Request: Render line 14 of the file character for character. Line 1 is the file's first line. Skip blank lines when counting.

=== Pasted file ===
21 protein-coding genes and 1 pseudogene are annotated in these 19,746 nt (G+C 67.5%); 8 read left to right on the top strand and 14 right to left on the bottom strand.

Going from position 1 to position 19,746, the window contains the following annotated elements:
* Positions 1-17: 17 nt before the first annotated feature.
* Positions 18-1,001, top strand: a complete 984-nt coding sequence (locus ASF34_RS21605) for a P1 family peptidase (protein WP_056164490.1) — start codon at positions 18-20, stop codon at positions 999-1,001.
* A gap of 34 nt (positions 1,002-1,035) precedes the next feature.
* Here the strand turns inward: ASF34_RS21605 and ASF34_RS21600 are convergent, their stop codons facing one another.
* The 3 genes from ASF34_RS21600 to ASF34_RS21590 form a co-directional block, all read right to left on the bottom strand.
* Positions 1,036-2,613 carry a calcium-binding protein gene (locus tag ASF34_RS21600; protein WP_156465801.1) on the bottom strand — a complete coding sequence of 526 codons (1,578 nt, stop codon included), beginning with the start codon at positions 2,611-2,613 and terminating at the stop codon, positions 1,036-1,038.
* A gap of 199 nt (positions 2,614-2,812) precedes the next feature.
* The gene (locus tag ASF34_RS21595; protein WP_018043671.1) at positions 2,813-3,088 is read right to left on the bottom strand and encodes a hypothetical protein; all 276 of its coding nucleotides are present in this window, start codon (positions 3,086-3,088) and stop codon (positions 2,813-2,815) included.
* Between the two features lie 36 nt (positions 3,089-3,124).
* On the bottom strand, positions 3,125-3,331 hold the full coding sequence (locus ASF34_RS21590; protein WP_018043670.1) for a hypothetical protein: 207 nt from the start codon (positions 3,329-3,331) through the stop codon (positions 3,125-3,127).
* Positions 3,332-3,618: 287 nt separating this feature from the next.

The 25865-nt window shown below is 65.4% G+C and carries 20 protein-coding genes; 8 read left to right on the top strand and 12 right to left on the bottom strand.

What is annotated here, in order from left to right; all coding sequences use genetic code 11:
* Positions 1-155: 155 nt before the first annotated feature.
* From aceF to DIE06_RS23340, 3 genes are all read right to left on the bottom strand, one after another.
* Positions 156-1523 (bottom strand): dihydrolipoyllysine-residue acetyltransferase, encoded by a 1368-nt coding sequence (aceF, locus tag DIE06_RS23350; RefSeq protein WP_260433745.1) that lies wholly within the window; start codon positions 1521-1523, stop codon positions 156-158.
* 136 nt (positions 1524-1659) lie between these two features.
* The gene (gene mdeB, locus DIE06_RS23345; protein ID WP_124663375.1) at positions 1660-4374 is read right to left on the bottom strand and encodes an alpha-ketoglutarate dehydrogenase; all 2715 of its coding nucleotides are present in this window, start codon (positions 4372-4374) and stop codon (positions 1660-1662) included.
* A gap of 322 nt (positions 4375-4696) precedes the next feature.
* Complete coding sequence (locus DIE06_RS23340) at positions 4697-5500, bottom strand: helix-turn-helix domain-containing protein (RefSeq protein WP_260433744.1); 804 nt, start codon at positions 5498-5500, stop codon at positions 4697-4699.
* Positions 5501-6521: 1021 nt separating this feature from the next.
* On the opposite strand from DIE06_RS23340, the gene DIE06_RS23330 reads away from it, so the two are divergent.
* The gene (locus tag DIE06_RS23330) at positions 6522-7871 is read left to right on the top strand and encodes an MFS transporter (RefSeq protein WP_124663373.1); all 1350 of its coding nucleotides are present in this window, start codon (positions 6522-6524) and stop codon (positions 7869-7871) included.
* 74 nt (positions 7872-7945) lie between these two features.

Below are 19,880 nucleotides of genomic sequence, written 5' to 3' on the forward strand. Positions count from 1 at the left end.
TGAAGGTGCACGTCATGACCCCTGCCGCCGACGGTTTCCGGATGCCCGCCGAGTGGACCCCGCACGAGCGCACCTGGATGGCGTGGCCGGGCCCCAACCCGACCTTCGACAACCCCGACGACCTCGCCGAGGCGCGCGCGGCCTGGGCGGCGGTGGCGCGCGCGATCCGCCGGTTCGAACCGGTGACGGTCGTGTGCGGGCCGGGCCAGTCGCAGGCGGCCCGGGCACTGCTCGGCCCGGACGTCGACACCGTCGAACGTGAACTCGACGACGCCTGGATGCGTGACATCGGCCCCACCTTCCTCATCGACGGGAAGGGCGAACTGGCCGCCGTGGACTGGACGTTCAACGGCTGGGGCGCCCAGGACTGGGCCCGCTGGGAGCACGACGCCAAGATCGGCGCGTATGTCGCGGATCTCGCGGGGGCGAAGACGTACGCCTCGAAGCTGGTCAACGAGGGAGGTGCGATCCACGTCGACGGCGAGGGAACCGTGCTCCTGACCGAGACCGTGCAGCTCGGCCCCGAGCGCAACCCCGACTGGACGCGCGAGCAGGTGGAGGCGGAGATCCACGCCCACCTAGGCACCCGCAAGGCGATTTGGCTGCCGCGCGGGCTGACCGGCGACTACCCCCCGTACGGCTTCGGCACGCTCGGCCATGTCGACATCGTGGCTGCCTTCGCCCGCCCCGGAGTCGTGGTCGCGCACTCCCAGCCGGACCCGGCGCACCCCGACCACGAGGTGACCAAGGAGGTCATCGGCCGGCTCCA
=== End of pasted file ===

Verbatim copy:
The 25865-nt window shown below is 65.4% G+C and carries 20 protein-coding genes; 8 read left to right on the top strand and 12 right to left on the bottom strand.